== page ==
Page:Popular Science Monthly Volume 13.djvu/702

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however incredible, however little flattering to our intellectual pretensions. The contending claims of naturalism and supernaturalism, the fate of the most momentous question touching the guidance of our life, turn actually, in the field of science, upon the paltry issue of the synthesis of ternary carbon compounds, whether this be chemically or whether it be superchemically effected. COO is undisputably an inorganic compound. CHO is undisputably an organic compound. This designates accurately the actual depth of the gulf existing between organic and inorganic Nature.

The chief vital manifestation of protoplasm, its contractility, can no longer startle us, for we know exactly how it is produced by well known chemical and physical means. The combination of C, H, N, O, constituting protoplasm, is nothing but a very complicated chemical compound. CHO is a less complicated compound. COO is a still less complicated compound.

We do not in the least know how COO originates. We know a little better how CHO originates. And, perhaps, it will presently appear that we know still better how the combination of C, H, N, O, constituting protoplasm, originates. The advantage of intelligibility lies all on the side of organic Nature. It is astounding fro contemplate in what a degree this may actually prove to be the case.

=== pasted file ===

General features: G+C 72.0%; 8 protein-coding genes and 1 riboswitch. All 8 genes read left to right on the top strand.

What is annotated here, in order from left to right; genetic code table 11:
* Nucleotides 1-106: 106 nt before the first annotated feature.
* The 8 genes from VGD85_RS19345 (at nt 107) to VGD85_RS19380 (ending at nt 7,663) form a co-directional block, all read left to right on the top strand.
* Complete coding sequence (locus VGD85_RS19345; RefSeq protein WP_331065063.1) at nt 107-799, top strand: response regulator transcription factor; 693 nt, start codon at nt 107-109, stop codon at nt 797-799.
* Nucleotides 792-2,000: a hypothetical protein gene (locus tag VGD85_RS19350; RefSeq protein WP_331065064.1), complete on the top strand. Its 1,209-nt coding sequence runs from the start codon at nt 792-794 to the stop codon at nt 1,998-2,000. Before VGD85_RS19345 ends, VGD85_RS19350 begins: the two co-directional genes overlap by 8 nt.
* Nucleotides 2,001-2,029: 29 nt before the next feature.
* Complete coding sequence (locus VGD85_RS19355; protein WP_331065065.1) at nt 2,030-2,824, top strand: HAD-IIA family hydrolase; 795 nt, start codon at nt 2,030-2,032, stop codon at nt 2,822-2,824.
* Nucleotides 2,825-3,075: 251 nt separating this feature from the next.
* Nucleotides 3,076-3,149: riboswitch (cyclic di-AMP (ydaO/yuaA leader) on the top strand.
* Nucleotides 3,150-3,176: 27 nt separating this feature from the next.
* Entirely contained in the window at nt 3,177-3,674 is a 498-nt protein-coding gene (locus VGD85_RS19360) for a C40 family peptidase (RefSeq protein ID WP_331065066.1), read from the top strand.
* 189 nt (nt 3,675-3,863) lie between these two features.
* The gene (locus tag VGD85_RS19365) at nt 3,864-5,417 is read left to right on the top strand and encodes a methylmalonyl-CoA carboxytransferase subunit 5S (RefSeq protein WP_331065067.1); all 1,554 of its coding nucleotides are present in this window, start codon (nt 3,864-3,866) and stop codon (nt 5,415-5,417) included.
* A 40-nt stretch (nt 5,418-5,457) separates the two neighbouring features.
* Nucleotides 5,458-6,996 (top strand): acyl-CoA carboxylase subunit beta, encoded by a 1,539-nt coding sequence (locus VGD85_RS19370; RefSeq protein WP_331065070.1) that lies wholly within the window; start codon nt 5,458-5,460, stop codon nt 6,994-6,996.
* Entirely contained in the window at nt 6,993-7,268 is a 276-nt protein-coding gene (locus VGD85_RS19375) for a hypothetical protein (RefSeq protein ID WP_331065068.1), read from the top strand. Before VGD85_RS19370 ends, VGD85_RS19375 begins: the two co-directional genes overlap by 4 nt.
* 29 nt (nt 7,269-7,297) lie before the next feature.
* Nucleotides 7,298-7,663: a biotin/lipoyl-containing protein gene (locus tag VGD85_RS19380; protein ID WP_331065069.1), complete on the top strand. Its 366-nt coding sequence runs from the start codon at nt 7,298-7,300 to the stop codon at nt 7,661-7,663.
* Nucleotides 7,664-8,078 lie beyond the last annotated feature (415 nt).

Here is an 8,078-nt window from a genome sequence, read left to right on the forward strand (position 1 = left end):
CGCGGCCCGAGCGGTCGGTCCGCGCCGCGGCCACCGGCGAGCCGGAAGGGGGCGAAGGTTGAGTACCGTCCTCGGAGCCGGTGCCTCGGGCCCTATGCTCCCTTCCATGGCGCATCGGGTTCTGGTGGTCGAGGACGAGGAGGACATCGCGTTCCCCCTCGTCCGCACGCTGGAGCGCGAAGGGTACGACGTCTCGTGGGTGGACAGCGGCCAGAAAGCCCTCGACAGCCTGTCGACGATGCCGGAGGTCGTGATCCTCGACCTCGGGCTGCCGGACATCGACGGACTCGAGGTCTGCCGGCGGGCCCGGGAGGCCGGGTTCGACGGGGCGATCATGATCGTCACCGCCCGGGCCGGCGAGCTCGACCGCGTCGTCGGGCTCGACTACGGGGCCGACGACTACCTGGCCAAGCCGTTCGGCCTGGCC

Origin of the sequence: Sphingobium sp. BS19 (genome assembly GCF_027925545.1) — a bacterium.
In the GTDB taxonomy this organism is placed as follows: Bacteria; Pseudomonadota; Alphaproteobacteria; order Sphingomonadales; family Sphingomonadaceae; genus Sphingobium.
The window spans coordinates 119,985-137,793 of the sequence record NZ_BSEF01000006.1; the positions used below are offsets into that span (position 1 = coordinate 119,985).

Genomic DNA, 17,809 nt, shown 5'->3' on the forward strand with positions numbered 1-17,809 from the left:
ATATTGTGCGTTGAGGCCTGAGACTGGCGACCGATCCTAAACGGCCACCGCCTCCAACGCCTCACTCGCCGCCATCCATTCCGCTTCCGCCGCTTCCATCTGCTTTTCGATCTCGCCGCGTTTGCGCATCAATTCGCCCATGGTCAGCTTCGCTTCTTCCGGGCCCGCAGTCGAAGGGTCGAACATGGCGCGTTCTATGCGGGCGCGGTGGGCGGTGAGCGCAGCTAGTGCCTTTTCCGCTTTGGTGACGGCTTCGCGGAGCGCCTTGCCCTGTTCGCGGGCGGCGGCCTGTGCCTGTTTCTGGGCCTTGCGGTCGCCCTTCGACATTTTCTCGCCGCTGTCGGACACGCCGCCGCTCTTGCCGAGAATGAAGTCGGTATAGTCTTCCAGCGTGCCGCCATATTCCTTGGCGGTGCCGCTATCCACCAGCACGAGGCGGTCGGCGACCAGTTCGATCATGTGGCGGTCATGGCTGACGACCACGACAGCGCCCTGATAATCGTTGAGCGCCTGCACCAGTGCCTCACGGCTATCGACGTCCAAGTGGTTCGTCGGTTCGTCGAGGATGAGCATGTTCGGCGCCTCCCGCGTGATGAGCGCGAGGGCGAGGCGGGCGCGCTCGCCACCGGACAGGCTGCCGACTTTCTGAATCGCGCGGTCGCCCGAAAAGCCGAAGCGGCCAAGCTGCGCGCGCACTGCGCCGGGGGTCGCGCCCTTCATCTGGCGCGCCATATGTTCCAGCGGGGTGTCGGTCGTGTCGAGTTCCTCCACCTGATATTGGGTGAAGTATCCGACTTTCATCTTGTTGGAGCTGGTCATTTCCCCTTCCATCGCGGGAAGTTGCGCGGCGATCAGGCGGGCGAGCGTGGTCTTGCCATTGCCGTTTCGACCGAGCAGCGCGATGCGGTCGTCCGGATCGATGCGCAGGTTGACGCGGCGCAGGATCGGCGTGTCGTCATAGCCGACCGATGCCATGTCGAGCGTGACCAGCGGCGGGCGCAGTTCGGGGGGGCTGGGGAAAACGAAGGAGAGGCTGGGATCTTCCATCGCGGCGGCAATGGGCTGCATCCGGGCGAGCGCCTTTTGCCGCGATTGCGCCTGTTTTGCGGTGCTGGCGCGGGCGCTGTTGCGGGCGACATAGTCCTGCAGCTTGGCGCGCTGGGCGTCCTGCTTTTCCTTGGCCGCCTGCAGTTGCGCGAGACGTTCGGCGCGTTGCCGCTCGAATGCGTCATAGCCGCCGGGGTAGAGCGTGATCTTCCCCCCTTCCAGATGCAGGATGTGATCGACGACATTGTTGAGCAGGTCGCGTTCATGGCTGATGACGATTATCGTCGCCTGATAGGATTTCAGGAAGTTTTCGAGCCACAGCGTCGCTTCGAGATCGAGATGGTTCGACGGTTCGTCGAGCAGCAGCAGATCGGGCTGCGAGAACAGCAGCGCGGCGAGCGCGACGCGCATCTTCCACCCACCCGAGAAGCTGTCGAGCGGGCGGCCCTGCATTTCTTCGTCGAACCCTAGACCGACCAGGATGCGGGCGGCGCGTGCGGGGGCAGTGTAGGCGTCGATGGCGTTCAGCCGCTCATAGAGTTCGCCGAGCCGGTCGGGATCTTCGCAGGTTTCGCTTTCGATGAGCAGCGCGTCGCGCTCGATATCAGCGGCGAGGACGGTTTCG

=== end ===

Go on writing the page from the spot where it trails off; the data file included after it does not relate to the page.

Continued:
We owe an incalculable debt of gratitude to quantitative science. In our panic-stricken minds it has established the certainty of serene order everywhere. Through the never-failing verification of inflexible laws it attests the necessary connection and absolute interdependence of all accessible changes in Nature. Thus it has liberated us from a thralldom infinitely more pitiful than any form of common slavery—the thralldom of our own vicious and cruel superstitions. In many ways it has enriched our lives a thousand-fold, and we may, in future, expect from it an ever-increasing harvest of similar benefits.

It appears to me as if I could discern with some degree of distinctiveness—just beginning to loom in the distant twilight of consciousness an entirely new era of knowledge; an era governed by the science of organization, by means of which more concentrative appreciation the synthesis of reality will receive a deeper explanation, and all facts of Nature appear in an organic light, in a qualitative interdependence, evolution being then understood as creative evolution, and not as mere transformation of modes of motion and atomical redistribution of matter. I have conjured up into the medium of shadowy words this most vague fancy of an organic epoch in science, because I firmly believe that we are already in possession of a clew to the means and ways by which the development of the living substance has been and is still being achieved; while, on the contrary, we possess no clew whatever to the means and ways which have led to the development of the now existing inorganic substances from the supposed primordial substratum.

We watch a moner for hours, for days. There it is, ever continuing